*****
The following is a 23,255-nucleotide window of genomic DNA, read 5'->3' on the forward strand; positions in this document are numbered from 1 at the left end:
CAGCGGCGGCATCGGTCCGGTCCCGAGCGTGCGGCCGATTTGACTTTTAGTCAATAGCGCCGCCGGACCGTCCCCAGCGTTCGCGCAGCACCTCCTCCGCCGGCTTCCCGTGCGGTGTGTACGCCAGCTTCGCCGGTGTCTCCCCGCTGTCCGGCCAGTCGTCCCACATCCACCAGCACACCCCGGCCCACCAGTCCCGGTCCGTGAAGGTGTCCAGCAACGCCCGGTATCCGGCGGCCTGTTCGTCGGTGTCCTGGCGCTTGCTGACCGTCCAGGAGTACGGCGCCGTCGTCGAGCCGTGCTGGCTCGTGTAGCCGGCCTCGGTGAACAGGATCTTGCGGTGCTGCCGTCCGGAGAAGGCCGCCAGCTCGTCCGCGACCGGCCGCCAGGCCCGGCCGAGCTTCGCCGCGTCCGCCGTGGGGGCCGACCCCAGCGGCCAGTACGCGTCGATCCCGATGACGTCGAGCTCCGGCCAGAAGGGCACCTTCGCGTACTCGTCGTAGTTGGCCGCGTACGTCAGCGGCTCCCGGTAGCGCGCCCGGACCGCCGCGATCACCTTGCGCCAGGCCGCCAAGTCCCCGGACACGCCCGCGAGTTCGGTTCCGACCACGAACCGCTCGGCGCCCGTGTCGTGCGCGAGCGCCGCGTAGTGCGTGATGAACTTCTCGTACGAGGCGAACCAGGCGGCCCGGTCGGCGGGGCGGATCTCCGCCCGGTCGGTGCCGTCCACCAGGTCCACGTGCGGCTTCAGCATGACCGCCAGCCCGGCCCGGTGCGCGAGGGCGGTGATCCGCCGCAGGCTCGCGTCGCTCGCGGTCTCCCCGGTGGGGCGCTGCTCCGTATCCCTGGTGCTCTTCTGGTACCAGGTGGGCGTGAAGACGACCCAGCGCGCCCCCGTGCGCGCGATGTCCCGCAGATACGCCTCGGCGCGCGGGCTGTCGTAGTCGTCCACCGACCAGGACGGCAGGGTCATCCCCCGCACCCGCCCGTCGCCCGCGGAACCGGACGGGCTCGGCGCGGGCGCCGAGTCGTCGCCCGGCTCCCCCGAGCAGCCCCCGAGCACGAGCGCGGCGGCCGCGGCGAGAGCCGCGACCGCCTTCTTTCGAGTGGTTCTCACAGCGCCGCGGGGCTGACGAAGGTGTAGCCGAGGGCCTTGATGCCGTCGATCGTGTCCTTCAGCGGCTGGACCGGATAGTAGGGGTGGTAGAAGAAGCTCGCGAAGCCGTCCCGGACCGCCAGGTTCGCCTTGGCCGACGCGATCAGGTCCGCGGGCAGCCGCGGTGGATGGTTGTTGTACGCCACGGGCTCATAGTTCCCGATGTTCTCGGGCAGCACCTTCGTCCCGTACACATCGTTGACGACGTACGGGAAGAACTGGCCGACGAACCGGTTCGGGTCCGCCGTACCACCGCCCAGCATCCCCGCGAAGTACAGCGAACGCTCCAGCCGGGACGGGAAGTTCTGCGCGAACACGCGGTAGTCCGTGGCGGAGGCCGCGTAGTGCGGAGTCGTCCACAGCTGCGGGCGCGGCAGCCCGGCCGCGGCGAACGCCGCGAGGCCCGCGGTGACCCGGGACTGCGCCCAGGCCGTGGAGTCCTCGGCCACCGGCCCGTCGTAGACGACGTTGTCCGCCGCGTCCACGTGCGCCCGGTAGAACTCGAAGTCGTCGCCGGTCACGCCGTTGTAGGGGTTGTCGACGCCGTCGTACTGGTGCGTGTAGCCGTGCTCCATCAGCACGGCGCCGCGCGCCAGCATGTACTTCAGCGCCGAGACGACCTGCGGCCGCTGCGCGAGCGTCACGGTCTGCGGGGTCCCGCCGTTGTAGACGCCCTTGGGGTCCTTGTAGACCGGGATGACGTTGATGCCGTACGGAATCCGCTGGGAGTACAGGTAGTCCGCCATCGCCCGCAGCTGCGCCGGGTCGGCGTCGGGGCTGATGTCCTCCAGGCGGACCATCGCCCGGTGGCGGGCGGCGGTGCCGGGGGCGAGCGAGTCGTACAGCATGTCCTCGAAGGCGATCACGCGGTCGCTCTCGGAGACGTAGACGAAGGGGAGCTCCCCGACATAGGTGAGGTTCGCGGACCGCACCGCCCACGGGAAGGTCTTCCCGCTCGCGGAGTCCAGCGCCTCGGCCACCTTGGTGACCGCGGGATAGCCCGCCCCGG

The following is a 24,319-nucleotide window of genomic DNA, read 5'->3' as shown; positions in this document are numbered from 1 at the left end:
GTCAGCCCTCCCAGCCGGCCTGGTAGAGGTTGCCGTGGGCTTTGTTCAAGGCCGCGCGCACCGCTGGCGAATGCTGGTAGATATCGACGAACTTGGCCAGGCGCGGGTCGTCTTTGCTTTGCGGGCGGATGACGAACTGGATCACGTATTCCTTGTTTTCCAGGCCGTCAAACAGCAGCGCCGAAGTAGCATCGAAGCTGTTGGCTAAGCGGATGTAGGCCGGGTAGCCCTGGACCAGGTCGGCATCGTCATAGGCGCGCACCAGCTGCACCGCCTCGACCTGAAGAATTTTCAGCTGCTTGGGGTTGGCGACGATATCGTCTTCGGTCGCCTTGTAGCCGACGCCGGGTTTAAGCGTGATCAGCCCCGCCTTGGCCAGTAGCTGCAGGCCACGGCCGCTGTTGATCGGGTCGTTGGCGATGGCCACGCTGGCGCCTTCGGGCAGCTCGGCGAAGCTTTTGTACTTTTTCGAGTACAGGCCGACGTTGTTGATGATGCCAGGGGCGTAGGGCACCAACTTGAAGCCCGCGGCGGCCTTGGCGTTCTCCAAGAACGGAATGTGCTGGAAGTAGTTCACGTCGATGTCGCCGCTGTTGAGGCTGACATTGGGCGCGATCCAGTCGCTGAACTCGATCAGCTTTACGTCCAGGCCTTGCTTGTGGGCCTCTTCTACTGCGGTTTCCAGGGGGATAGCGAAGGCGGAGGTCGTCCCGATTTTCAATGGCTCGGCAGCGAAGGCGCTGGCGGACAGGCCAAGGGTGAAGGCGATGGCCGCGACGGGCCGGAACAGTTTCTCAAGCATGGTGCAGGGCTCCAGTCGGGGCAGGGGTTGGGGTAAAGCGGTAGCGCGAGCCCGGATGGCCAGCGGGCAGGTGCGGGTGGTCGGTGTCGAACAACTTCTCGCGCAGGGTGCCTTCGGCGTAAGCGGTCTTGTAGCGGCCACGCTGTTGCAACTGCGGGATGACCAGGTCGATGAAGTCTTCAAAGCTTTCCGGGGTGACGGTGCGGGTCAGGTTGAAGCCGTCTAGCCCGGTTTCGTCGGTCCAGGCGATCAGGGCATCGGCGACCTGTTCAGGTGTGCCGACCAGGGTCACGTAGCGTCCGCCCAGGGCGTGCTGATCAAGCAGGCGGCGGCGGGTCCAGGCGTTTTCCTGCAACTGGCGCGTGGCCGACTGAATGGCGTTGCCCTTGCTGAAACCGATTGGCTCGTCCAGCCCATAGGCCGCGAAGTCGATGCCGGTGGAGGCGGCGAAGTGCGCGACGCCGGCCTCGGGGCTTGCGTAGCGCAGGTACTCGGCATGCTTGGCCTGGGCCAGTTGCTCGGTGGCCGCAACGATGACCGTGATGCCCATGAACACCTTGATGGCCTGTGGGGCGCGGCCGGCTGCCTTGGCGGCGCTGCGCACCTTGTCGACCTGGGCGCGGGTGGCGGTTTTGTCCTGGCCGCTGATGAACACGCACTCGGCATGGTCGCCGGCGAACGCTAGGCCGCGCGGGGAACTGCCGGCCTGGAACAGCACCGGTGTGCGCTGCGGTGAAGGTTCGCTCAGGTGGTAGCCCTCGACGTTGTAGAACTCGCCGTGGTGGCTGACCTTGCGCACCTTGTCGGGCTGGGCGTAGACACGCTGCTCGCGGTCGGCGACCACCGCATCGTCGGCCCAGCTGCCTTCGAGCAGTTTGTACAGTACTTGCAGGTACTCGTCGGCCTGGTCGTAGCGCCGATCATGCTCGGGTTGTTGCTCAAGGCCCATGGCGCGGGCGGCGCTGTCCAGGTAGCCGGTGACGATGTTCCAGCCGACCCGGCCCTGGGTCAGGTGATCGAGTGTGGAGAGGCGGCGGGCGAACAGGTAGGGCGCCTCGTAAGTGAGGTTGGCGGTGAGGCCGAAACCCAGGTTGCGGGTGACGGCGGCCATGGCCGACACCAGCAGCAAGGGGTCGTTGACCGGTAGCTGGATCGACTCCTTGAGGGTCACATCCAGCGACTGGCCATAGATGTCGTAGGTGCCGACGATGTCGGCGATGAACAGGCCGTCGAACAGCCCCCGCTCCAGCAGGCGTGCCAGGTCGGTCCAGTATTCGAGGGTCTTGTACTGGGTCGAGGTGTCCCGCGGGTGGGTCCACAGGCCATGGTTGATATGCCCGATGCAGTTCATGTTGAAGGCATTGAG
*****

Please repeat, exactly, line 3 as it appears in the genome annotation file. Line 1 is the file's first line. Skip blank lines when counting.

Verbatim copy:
The following is a 24,319-nucleotide window of genomic DNA, read 5'->3' as shown; positions in this document are numbered from 1 at the left end: